Home SCIENCE JWST now owns the top 8 spots for most distant objects | by Ethan Siegel | Starts With A Bang! | Dec, 2023

JWST now owns the top 8 spots for most distant objects | by Ethan Siegel | Starts With A Bang! | Dec, 2023


This tiny region of the JADES survey shows a mix of galaxies: some that are relatively nearby, large, highly evolved, and massive; others that are at intermediate distances and have a mix of old-and-young stars in them, and a great number of very distant or even ultra-distant galaxies that are faint, heavily reddened, and potentially from the first 5% of our cosmic history. In this one little region, the power of JWST, and the evolution of the angular scale of the Universe, is on full display. Views like this, of the Universe, were unfathomable just a few short decades ago. (Credit: NASA, ESA, CSA, STScI)

In 2022, Hubble owned the record for most distant galaxy. Today, that galaxy is down to the 9th most distant object. Thanks, JWST.

One year ago, in 2022, Hubble still held the cosmic distance record.

A section of the GOODS-N field, which contains the galaxy GN-z11, the most distant galaxy ever observed. Originally, Hubble data indicated a redshift of 11.1, a distance of 32.1 billion light-years, and an inferred age of the Universe of 407 million light-years at the time this light was emitted. With better JWST data, we know this galaxy is a little closer: at a redshift of 10.60 corresponding to an age of the Universe of 433 million years. (Credit: NASA, ESA, G. Bacon (STScI), A. Feild (STScI), P. Oesch (Yale))

Galaxy GN-z11, discovered in 2015, was discovered in a deeply-imaged field.

Over the course of 50 days, with a total of over 2 million seconds of total observing time (the equivalent of 23 complete days), the Hubble eXtreme Deep Field (XDF) was constructed from a portion of the prior Hubble Ultra Deep Field image. Combining light from ultraviolet through visible light and out to Hubble’s near-infrared limit, the XDF represented humanity’s deepest view of the cosmos: a record that stood until it was broken by JWST. In the red box, where no galaxies are seen by Hubble, the JWST’s JADES survey revealed the most distant galaxy to date: JADES-GS-z13–0. Extrapolating beyond what we see to what we know and expect must exist, we infer a total of ~2 sextillion stars within the observable Universe. (Credit: NASA, ESA, G. Illingworth, D. Magee, and P. Oesch (University of California, Santa Cruz), R. Bouwens (Leiden University), and the HUDF09 Team; Annotations and stitching by E. Siegel)

Its light arrived from 13.4 billion years ago: when the Universe was just 3% of its present age.

Only because the most distant galaxy spotted by Hubble, GN-z11, is located in a region where the intergalactic medium is mostly reionized, was Hubble able to reveal it to us at the present time. Other galaxies that are at this same distance but aren’t along a serendipitously greater-than-average line of sight as far as reionization goes can only be revealed at longer wavelengths, and by observatories such as JWST. At present, GN-z11 is only the 9th most distant galaxy known, with all others discovered by JWST. (Credit: NASA, ESA, P. Oesch and B. Robertson (University of California, Santa Cruz), and A. Feild (STScI))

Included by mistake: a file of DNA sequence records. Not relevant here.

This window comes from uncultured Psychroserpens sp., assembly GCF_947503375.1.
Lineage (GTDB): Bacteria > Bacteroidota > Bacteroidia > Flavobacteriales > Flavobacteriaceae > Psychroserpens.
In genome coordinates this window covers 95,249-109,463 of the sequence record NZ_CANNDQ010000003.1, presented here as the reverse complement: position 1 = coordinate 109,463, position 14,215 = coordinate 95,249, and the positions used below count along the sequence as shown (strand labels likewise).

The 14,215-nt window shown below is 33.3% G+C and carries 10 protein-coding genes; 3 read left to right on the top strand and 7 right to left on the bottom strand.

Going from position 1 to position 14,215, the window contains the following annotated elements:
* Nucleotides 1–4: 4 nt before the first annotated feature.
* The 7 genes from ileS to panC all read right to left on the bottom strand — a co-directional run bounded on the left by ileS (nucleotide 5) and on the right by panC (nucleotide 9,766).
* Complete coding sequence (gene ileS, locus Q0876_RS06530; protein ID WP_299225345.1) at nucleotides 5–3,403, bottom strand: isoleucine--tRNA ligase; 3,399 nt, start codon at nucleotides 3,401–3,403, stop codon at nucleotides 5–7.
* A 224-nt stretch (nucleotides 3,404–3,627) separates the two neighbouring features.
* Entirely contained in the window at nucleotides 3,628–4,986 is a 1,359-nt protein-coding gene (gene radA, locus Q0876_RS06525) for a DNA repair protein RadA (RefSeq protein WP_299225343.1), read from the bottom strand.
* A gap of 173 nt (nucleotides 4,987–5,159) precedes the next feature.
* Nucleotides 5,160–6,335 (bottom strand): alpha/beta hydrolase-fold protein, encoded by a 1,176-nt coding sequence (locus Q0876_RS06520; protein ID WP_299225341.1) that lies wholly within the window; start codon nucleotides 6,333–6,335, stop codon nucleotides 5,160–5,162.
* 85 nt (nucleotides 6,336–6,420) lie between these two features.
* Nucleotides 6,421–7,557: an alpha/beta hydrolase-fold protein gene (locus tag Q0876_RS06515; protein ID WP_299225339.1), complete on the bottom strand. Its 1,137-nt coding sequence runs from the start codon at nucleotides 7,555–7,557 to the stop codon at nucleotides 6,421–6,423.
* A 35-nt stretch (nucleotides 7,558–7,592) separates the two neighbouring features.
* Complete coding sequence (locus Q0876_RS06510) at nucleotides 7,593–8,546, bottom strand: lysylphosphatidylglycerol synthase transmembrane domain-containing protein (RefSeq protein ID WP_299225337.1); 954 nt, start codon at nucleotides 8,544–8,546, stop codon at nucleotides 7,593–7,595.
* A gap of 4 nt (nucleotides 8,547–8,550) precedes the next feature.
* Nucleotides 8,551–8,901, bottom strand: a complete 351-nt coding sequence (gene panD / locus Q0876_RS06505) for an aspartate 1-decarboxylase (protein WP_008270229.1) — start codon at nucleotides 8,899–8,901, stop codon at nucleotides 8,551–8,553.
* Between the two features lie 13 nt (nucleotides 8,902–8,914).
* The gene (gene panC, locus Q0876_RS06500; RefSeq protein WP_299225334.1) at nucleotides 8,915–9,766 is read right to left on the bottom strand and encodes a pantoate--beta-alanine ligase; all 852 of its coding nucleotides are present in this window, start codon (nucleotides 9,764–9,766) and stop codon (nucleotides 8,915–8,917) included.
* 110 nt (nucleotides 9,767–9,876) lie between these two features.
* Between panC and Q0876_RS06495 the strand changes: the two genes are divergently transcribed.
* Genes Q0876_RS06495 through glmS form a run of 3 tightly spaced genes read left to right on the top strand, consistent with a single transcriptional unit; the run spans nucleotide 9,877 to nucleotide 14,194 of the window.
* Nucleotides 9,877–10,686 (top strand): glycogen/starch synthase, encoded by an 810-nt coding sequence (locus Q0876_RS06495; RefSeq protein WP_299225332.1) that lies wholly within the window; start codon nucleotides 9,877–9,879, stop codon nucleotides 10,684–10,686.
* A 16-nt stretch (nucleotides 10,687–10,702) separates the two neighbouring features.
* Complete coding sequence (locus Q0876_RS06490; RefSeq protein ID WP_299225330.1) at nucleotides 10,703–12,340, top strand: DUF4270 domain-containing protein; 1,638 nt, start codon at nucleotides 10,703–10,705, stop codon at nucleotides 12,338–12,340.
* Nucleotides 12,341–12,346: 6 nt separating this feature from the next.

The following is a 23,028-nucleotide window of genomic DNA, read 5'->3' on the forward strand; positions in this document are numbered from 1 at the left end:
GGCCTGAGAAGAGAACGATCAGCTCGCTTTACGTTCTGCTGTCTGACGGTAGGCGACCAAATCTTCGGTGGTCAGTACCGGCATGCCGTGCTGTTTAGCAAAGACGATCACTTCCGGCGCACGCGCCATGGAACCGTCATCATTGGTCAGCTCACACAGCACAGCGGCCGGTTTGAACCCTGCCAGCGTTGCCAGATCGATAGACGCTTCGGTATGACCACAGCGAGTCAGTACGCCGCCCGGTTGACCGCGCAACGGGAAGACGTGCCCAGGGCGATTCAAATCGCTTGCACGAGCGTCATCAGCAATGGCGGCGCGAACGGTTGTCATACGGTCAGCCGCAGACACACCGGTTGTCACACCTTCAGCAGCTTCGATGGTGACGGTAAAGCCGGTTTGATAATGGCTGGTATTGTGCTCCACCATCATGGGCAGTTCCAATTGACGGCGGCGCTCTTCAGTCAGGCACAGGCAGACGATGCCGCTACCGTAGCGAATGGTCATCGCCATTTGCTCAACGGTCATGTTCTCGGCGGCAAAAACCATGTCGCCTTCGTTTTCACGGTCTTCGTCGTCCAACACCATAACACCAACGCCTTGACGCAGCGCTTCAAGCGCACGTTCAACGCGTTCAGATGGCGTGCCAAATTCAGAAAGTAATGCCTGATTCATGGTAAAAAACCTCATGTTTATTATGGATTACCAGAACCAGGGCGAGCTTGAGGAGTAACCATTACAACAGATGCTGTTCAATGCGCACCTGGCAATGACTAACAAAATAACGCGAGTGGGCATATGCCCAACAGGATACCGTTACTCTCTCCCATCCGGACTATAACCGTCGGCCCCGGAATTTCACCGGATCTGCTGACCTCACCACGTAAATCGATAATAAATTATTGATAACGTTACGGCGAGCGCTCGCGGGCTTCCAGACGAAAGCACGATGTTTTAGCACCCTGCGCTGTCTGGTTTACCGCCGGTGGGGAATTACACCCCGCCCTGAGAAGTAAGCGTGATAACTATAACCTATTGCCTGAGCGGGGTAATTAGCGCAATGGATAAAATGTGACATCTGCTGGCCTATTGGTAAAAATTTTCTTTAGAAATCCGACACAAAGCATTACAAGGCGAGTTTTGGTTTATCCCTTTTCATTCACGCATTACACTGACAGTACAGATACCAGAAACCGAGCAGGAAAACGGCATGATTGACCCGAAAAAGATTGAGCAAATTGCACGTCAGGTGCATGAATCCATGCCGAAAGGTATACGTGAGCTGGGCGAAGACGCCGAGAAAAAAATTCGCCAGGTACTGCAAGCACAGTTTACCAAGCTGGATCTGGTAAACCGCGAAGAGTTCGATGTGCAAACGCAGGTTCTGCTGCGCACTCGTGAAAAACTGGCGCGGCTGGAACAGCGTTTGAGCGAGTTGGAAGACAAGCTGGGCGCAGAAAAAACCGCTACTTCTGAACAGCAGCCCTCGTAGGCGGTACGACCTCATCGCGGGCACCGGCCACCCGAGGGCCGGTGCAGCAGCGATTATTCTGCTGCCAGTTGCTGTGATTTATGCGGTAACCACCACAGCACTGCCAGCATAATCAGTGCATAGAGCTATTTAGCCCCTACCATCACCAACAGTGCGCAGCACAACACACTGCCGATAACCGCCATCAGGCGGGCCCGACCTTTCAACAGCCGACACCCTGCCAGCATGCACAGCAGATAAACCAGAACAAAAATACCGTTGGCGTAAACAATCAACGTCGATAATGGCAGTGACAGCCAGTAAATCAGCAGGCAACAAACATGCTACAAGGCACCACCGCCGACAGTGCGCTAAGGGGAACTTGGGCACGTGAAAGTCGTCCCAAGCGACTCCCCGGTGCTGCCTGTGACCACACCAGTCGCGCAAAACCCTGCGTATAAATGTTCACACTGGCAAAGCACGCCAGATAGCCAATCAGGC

Its bright, massive nature along an unusually transparent line-of-sight enabled Hubble to see it.

Before JWST, there were about 40 ultra-distant galaxy candidates known, primarily via Hubble’s observations. Early JWST results revealed many more ultra-distant galaxy candidates, but now a whopping 717 of them have been found in just the JADES 125 square-arcminute field-of-view. The entire night sky is more than 1 million times grander, indicating that there are at least hundreds of millions of these ultra-distant galaxies out there to find. (Credit: Kevin Hainline for the JADES Collaboration, AAS242)

No ground-based or space-based telescope ever saw farther, until JWST.

This section of the latest JWST ultra-deep field, overlapping with Hubble’s eXtreme Deep Field and Ultra-Deep Field, reveals an enormous number of objects previously invisible to Hubble, even with only ~4% of the observing time. JWST is just that good, but what these galaxies mean for cosmology is still under review. (Credit: NASA, ESA, CSA, STScI, Christina Williams (NSF’s NOIRLab), Sandro Tacchella (Cambridge), Michael Maseda (UW-Madison); Processing: Joseph DePasquale (STScI); Animation: E. Siegel)

JWST’s larger size, better resolution, and infrared optimization provide superior observations.

This region of space, viewed first iconically by Hubble and later by JWST, shows an animation that switches between the two. JWST reveals gaseous features, deeper galaxies, and other details that are not visible to Hubble. Although many of these galaxies are very distant, galaxies that are physically smaller, but more distant than 14.6 billion light-years away, can appear larger than their closer, smaller counterparts. (Credit: NASA, ESA, CSA, STScI, Christina Williams (NSF’s NOIRLab), Sandro Tacchella (Cambridge), Michael Maseda (UW-Madison); Processing: Joseph DePasquale (STScI); Animation: E. Siegel)

Today, in 2023, GN-z11 has fallen to 9th place all-time.

This incredible view of the distant Universe is revealed in spectacular detail with the second data release from the JADES Collaboration. Using data primarily from NIRCam but augmented spectroscopically by NIRSpec, stars and galaxies near and far, as well as some of the most distant cosmic objects of all, are all revealed alongside one another. (Credit: JADES Collaboration)

The JADES collaboration helped immensely.

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